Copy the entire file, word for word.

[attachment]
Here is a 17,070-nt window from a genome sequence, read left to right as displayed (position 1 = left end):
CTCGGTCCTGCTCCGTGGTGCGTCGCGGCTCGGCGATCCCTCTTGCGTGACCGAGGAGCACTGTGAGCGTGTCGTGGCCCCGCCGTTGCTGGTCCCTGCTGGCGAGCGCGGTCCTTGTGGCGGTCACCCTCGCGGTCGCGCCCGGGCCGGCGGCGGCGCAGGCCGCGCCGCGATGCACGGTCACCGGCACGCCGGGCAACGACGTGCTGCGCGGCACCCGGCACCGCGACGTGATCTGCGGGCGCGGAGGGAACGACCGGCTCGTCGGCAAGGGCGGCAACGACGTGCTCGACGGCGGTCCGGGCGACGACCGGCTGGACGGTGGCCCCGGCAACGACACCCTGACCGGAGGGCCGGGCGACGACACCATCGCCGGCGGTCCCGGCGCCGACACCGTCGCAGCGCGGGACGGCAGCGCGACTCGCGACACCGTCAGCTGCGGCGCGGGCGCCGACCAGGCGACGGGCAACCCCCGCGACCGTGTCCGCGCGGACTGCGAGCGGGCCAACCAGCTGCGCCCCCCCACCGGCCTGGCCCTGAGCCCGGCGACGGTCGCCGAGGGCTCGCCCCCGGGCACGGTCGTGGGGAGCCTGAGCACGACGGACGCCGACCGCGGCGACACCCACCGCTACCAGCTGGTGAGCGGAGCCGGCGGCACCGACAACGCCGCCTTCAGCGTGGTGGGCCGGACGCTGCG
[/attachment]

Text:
Here is a 17,070-nt window from a genome sequence, read left to right as displayed (position 1 = left end):
CTCGGTCCTGCTCCGTGGTGCGTCGCGGCTCGGCGATCCCTCTTGCGTGACCGAGGAGCACTGTGAGCGTGTCGTGGCCCCGCCGTTGCTGGTCCCTGCTGGCGAGCGCGGTCCTTGTGGCGGTCACCCTCGCGGTCGCGCCCGGGCCGGCGGCGGCGCAGGCCGCGCCGCGATGCACGGTCACCGGCACGCCGGGCAACGACGTGCTGCGCGGCACCCGGCACCGCGACGTGATCTGCGGGCGCGGAGGGAACGACCGGCTCGTCGGCAAGGGCGGCAACGACGTGCTCGACGGCGGTCCGGGCGACGACCGGCTGGACGGTGGCCCCGGCAACGACACCCTGACCGGAGGGCCGGGCGACGACACCATCGCCGGCGGTCCCGGCGCCGACACCGTCGCAGCGCGGGACGGCAGCGCGACTCGCGACACCGTCAGCTGCGGCGCGGGCGCCGACCAGGCGACGGGCAACCCCCGCGACCGTGTCCGCGCGGACTGCGAGCGGGCCAACCAGCTGCGCCCCCCCACCGGCCTGGCCCTGAGCCCGGCGACGGTCGCCGAGGGCTCGCCCCCGGGCACGGTCGTGGGGAGCCTGAGCACGACGGACGCCGACCGCGGCGACACCCACCGCTACCAGCTGGTGAGCGGAGCCGGCGGCACCGACAACGCCGCCTTCAGCGTGGTGGGCCGGACGCTGCG